When it comes to the comprehensive experience of Jewish history, one cannot forget the various books, scrolls and manuscripts that were created by Jewish scholars and historians across the centuries. In fact, various Jewish writings have had fascinating histories of their own, from haggadahs like the Sarajevo Haggadah to cookbooks based on ancestral Sephardic recipes dating back to the Crypto-Jews of Spain.
While our kosher cruises are put on hold as of late due to the pandemic, we are still putting out explorations of Jewish history in all its facets, from places to peoples to events to items of note. Indeed, Jewish history is a continuous process that converses and intertwines with world history in many ways, something that David Gans, historian and astronomer, recognizes.
Life of David Gans
David Gans was born in Lippstadt, Germany, in the year 1541. He was a learned man, having studied rabbinical literature in Bonn, Frankfurt and Krakow, and he was later introduced to astronomy by a lecture by Judah Loew and his brother Rabbi Sinai in Prague. David Gans would later settle in Prague, where he would interact with Johannes Kepler and Tycho Brahe, two well-known astronomers in their own right. It was in Prague that he wrote his most famous works, and a few more that remain unpublished. It was also in Prague where he died at the age of 72, in the year 1613. His gravestone in the Old Jewish Cemetery is the first known instance of the Star of David being used as an emblem by a Jewish community.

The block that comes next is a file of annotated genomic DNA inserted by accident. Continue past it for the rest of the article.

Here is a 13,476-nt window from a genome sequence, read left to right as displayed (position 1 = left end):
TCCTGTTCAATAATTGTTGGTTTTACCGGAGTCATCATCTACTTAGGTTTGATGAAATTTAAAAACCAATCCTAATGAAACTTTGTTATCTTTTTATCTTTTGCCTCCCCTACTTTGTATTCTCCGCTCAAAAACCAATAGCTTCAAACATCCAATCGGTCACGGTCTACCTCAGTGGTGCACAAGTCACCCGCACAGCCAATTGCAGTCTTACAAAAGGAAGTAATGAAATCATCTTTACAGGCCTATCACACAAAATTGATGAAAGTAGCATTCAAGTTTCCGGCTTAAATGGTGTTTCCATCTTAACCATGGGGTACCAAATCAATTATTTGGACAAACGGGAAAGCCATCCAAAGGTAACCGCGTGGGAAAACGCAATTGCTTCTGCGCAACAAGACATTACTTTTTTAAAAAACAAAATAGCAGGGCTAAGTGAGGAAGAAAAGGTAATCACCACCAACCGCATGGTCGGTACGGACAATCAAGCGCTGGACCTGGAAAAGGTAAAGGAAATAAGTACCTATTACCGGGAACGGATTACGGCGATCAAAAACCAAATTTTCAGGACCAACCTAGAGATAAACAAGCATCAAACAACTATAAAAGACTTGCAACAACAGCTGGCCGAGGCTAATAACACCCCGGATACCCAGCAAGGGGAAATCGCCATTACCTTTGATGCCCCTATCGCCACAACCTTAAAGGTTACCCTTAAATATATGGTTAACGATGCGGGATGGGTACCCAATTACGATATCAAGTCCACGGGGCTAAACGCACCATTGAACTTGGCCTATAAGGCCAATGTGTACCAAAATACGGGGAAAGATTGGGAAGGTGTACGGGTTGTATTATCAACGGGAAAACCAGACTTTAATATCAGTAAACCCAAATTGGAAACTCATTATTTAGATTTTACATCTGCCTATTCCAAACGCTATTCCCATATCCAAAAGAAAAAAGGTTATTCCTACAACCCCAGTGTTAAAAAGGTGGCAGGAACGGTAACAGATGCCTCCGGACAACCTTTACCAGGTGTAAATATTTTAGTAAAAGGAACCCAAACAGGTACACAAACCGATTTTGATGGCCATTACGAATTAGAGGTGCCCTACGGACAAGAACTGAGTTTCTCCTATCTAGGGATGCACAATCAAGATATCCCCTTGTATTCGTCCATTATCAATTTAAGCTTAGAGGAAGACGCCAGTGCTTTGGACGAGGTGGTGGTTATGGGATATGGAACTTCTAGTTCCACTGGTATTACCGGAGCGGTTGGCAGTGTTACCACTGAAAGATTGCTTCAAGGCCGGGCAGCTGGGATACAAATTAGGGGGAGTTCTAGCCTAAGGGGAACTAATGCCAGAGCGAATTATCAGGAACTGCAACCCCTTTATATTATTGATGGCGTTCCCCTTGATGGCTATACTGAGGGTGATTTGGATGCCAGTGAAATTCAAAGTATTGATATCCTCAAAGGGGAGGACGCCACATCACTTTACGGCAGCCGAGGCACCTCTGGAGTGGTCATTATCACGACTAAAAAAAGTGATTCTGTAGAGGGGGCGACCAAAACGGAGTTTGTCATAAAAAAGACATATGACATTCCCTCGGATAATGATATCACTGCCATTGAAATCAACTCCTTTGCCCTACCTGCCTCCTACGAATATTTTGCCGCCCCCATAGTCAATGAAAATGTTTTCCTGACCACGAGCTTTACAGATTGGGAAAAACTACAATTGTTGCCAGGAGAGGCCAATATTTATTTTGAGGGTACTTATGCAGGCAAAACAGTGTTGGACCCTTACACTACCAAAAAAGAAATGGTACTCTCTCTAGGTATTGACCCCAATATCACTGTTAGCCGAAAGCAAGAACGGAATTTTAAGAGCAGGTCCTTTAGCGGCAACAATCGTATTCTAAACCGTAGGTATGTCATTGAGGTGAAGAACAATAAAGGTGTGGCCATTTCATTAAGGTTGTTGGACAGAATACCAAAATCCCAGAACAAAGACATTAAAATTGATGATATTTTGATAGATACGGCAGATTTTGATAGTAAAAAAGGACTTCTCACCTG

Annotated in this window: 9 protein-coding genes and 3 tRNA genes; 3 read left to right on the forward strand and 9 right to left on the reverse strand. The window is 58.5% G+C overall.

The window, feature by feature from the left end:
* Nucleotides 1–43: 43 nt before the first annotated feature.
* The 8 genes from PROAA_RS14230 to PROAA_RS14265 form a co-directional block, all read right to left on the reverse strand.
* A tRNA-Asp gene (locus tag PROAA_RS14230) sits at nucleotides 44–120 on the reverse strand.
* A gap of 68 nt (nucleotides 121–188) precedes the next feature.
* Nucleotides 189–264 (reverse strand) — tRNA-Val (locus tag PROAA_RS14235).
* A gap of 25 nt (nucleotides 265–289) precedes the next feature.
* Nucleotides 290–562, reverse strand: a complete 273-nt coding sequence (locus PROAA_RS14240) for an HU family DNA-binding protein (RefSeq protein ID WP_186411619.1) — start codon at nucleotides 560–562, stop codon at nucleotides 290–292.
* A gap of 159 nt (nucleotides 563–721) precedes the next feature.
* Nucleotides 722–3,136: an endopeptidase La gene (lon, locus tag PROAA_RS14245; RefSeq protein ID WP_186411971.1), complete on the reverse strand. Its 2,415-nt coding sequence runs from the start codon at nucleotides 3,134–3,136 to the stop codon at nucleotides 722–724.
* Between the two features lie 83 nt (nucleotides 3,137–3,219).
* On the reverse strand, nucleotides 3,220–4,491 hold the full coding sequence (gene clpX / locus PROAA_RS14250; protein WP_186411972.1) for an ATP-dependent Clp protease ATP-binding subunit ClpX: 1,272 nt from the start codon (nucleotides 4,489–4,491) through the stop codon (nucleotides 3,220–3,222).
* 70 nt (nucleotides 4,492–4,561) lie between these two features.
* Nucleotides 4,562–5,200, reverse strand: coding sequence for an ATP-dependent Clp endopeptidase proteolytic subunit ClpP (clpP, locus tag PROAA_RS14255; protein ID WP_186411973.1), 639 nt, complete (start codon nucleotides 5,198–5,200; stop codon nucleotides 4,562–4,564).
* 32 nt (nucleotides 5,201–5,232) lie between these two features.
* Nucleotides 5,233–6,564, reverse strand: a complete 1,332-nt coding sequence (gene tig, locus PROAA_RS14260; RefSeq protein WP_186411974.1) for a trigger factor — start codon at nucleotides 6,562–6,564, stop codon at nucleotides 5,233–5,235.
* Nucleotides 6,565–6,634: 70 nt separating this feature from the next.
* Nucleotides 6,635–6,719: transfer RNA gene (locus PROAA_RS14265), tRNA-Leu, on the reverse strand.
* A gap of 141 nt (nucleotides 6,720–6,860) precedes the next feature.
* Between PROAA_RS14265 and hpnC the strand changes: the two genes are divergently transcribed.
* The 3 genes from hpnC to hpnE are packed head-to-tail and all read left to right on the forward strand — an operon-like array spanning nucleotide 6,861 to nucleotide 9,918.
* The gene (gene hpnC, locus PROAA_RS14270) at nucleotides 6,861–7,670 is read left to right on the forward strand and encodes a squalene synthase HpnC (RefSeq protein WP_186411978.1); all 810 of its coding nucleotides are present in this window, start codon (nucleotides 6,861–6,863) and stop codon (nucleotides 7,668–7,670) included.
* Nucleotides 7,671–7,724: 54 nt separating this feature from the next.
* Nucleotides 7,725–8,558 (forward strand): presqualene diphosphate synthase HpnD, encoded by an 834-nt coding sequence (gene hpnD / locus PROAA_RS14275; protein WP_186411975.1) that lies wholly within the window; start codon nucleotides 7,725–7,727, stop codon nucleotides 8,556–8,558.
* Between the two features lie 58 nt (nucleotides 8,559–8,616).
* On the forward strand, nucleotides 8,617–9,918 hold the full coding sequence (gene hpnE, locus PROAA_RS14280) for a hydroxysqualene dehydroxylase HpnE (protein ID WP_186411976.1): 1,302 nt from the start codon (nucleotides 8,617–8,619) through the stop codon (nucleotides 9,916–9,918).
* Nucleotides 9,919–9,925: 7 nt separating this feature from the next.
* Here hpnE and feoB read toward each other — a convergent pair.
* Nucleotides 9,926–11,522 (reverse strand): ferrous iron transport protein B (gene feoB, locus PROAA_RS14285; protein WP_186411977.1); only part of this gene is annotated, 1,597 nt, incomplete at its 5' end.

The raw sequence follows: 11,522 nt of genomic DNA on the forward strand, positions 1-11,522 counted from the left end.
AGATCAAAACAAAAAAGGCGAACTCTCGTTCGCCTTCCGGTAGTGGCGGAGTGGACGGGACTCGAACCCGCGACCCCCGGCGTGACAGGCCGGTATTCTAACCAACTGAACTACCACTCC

David Gans’ Works
David Gans wrote the Zemah David, publishing it in 1592. This chronicle is divided into two parts. The first part details Jewish history, citing Jewish sources like Abraham Zacuto, and the second part details general world history, citing sources like Cyriacus Spangenberg. Gans also worked on the Gebulat ha-Eretz, which was about cosmography, Magen David, where he details his view on astronomy, and several other works that are no longer in existence.
The preface of the second half of his Zemah David attempts to explain and justify why David Gans wrote about general history. However, as said above, one can say that he understood the entwining of world history with Jewish history, an entwining that can be seen in how he has interacted with different influential astronomers in his life. While planning for future Jewish travels through Europe, don’t forget to visit his gravestone in the Old Jewish Cemetery in Prague.
Featured Image: Tombstone of David Gans in Prague | Photo Credit: en.wikipedia.org/wiki/David_Gans